2008 was a prolific year for HLS scholars. Here is a roundup of this year’s faculty books.
“Security in Paraguay: Analysis and Responses in Comparative Perspective” (Harvard University Press, 2008) is based on two years of research by the HLS International Human Rights Clinic and is written by Clinical Professor James Cavallaro, Jacob Kopas ’07, Yukyan Lam ’07, Timothy Mayhle ’08 and Paraguayan law professor Soledad Villagra de Biedermann LL.M. ’92. It addresses the growing sense of insecurity in Paraguay over the past decade as the country has continued its transition from authoritarian to democratic rule. The authors attempt to refute the view that the newly implemented criminal reforms and procedural guarantees are resulting in more crime.
“Is There a Right to Remain Silent?: Coercive Interrogation and the Fifth Amendment After 9/11” (Oxford University Press, 2008), Professor Alan Dershowitz argues for a reinterpretation of the Fifth Amendment that takes into account new measures used by government officials to prevent terrorism.
In “Finding Jefferson: A Lost Letter, a Remarkable Discovery, and the First Amendment in an Age of Terrorism” (Wiley, 2007), Professor Alan Dershowitz contemplates modern-day First Amendment dilemmas—such as government censorship of imams whose preaching might incite terrorism—through the lens of Jefferson’s stated beliefs about religious and political speech.
In “The Case Against Israel’s Enemies: Exposing Jimmy Carter and Others Who Stand in the Way of Peace” (Wiley, 2008), Professor Alan Dershowitz takes to task those he considers Israel’s most dangerous foes, from individuals to foreign governments, “who wield the power—political, academic, religious and military—” to challenge the country’s existence.
Professor Charles Donahue’s “Law, Marriage, and Society in the Later Middle Ages, (Cambridge University Press, 2008) explores a series of decisions by Pope Alexander III (1159-1181) that became the basis of marriage law in Western Europe for the next three centuries. A legal and social history, Donahue’s book reveals not just evolving laws, but late medieval men and women manipulating each other and the courts. The greatest manipulator provides the book’s greatest irony. Donahue writes that “the modern idea of marriage based on romantic love received a powerful legal stimulus from a celibate pope of the 12th century.”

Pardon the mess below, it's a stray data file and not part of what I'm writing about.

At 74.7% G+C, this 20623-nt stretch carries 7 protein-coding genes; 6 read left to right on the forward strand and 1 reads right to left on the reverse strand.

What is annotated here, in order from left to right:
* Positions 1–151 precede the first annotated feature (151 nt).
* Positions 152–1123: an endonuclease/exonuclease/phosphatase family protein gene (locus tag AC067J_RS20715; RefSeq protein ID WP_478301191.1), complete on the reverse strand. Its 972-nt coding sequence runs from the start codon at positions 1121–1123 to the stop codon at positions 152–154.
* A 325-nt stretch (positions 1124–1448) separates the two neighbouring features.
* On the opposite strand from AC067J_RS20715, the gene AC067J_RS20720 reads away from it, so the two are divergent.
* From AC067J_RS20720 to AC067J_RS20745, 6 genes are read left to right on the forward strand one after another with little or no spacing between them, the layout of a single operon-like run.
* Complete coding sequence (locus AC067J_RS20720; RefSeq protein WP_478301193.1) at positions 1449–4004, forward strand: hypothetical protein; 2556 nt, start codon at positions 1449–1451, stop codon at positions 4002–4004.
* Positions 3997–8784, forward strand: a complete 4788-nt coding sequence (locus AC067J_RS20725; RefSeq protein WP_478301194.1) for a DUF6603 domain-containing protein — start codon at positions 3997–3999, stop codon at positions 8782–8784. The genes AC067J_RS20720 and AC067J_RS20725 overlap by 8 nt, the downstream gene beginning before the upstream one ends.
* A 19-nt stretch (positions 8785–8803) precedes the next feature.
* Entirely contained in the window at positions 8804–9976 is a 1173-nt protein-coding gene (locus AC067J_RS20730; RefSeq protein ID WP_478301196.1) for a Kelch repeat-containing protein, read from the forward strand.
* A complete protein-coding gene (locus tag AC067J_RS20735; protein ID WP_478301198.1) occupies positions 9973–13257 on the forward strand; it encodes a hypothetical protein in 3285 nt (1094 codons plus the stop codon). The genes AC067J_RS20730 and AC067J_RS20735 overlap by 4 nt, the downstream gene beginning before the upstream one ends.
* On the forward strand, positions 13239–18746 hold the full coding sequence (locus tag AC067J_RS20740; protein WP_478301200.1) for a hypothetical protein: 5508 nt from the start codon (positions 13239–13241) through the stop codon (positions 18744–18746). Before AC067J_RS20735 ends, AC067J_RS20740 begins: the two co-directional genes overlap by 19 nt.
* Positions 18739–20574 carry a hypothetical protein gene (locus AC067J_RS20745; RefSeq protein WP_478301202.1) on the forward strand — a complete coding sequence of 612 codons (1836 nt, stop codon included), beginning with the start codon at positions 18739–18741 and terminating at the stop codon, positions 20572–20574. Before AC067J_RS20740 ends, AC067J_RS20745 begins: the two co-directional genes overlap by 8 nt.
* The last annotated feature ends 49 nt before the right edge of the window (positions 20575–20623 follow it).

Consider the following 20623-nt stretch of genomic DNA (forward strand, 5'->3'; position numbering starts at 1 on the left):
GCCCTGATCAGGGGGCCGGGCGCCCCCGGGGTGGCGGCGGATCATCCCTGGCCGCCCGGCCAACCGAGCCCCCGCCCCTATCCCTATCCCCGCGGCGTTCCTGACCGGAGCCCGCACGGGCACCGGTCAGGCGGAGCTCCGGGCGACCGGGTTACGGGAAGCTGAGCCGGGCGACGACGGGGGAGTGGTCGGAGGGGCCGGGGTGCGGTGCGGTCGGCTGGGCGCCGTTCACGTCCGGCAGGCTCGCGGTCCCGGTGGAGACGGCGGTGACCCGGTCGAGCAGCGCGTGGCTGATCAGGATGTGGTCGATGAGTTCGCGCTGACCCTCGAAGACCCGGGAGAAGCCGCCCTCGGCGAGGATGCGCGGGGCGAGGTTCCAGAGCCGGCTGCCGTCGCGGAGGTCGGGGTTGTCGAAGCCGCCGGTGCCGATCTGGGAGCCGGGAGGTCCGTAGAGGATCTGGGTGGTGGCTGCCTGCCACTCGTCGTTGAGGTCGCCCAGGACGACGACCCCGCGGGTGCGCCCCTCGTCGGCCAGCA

In “United States Antitrust Law and Economics” (Foundation Press, 2008) Professor Einer Elhauge ’86follows up on “Global Antitrust Law and Economics” with an antitrust casebook focused on the United States. After an extensive introductory chapter dealing with the framework of the basic economic issues and an overview of the laws and remedial structures, he covers topics including horizontal agreements, unilateral conduct, vertical arrangements, proving agreement or concerted action, and mergers.
Most judges, faced with the task of interpreting unclear statutes, want to do the right thing, saysProfessor Einer Elhauge ’86. His book, Statutory Default Rules: How to Interpret Unclear Legislation (Harvard University Press, 2008), offers a fresh approach to interpreting ambiguous legislation, by focusing on what judges should do once the legal materials fail to resolve the interpretive question.
In his latest book, “The Fall and Rise of the Islamic State”(Princeton University Press, 2008), Professor Noah Feldman seeks to explain the rapid growth of Islamist political parties calling for the establishment of Sharia as the governing law. He argues it is a backlash against the autocratic rule that has dominated much of the Arab world since the disappearance of the one institution that previously counterbalanced executive authority: the scholarly class.